Morehead City, North Carolina, resident John Bolt III has enjoyed dancing with his wife since their wedding day 54 years ago.
That feeling changed about three years ago when he started experiencing chronic pain in his right hip and back.
“For the last three years, prior to surgery, I pretty much wasn’t able to really get out there and dance,” Bolt said. “It was just too painful.”
His chronic pain also limited his time outdoors playing golf with his friends.
“I had to quit golf. It was just too painful to do that hip movement in a golf swing,” Bolt said. “And I really missed that because, you know, that’s a social activity as well as some physical activity.”
Walking around his neighborhood with his dogs and other daily activities proved challenging for Bolt because of joint pain.
“I wasn’t able to walk as much. I continued to try to walk just because I felt like I needed to do it, but it just got more and more painful,” he said. “It wears you down mentally and emotionally over time.”
Initially, doctors thought Bolt may have had a sciatic nerve problem in his back, but X-rays revealed the problem was actually in his hip.
Explore treatment options
Bolt had a successful knee replacement a few years ago, so he consulted his orthopedic surgeon, Thomas E. Bates, MD, about treatment options for his hip.
Generally, initial treatments to manage chronic pain may include physical therapy, activity modification, anti-inflammatory drugs and sometimes injections in joints, Dr. Bates said. A doctor may recommend hip replacement surgery if a person has one or more of the following:
- Pain that limits everyday activities
- Pain that continues while resting
- Stiffness that limits the ability to move or lift the leg or
- Inadequate pain relief from anti-inflammatory drugs, physical therapy or walking supports
Based on his diagnosis, Bolt opted for total hip replacement surgery. This procedure replaces damaged bone and cartilage with prosthetic components called implants.
“The pain had gotten chronic, and it just never goes away. And that’s pretty mentally debilitating as well as physically debilitating,” Bolt said. “I was really ready to try to get something done to get rid of the pain and to become active again.”
Surgery relieves pain and improves mobility
According to the Agency for Healthcare Research and Quality, more than 450,000 total hip replacements are performed each year in the United States.
In February 2022, Bolt underwent the procedure in an outpatient setting. He was discharged from the surgery center the same day to start his recovery and physical therapy at home.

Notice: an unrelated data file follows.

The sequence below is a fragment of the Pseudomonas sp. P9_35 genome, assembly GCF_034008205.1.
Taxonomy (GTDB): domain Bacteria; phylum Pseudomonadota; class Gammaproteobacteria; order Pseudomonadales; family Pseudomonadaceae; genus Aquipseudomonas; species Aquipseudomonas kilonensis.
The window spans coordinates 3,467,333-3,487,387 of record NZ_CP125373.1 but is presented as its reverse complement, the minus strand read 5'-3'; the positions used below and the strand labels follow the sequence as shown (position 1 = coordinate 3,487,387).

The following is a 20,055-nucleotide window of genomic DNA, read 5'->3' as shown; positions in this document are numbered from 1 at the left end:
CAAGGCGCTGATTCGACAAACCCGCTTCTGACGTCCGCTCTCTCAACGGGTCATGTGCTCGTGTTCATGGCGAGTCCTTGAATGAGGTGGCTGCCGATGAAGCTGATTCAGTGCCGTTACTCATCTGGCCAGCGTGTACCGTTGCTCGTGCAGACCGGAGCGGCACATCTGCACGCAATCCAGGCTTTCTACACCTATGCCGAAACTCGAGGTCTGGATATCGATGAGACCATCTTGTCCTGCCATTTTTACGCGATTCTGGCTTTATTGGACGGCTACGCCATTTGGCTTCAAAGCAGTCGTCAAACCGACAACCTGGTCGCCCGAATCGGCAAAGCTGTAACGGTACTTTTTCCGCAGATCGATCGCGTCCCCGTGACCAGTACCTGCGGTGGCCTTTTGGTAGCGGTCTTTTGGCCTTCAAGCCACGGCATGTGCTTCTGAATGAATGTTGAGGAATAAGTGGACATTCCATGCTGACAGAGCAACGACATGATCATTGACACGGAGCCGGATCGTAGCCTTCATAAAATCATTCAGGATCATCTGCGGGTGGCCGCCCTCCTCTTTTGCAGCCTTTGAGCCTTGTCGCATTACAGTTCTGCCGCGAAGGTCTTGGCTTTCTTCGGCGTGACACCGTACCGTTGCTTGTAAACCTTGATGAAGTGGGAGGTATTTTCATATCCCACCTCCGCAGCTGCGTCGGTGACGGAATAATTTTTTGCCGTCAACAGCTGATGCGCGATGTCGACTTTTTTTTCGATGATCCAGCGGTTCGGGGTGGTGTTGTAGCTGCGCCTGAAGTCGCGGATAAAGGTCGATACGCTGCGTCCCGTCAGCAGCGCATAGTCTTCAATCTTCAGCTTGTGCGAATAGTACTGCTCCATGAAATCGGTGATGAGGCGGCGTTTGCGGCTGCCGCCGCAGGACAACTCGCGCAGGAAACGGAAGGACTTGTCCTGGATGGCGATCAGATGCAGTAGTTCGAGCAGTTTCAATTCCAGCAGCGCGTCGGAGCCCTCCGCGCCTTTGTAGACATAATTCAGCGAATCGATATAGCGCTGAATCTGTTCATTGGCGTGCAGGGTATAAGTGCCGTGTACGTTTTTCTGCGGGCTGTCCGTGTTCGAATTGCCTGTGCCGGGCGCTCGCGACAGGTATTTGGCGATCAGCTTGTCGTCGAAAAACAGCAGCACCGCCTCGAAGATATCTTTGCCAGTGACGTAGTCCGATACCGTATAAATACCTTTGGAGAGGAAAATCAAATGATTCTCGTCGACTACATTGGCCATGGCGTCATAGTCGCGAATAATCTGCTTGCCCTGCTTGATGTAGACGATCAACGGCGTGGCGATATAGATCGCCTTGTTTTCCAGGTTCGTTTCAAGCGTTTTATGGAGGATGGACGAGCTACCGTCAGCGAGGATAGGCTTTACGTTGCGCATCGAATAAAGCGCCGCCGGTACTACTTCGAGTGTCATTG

Within three weeks after surgery, Bolt had transitioned from using a walker to a cane and then to walking unassisted. After six weeks, doctors released him to play golf.
“I was pleasantly surprised how quickly I was able to recover,” he said. “If you have the opportunity to recover at home, I mean that seems like a win-win … I certainly got back into our own lifestyle much quicker and with a lot less frustration and tension.”
More than a year later, Bolt has significant pain relief and improved mobility. The Bolts enjoy date nights and dancing together again.
“One of the first things after I got released is we went to one of the local performances and actually got out there and danced for a couple hours. So, that was a good feeling,” Bolt said.
He and his wife walk about two miles every day with their dogs, and he plays golf sometimes twice a week when the weather is suitable.
“I love to hear a patient tell me ‘I wish I would have done this sooner.’ We hear that frequently,” Dr. Bates said. “I love to hear the fact that they get back to the things they love to do in life.”
Don’t delay your treatment
After his successful hip replacement, Bolt said it’s important not to delay treatment when you suffer from daily chronic pain. Before deciding on any treatment plan, it is important to discuss options with your doctor.
“When [hip pain keeps] you from doing anything that involves any type of walking or movement … that’s just not a way to live,” Bolt said. “Get [surgery] done, and then really work at the rehab part. I think that’s important. It gets you back to normal as quickly as possible.”
If you are considering joint replacement, Dr. Bates recommends talking to patients who have had the surgery to gain some insight into their experience.
“Most people have excellent experiences and they’re very happy with their decision,” he said. “It definitely is a personal decision.”
Our specialists always keep the patient in mind and look for the least-invasive and best way to repair your joints. If surgery is needed, our doctors use improved surgical techniques to increase your mobility and return you to an active lifestyle.
If you suffer from chronic pain in the knee, hip, shoulder or back, do not ignore these symptoms, or your condition may worsen. Request an appointment today for an evaluation.
This is designed for educational purposes only. The information provided should not be used for diagnosing or treating a health concern or disease. It is not a substitute for professional care. If you have or suspect you may have a health concern, you should consult your healthcare provider.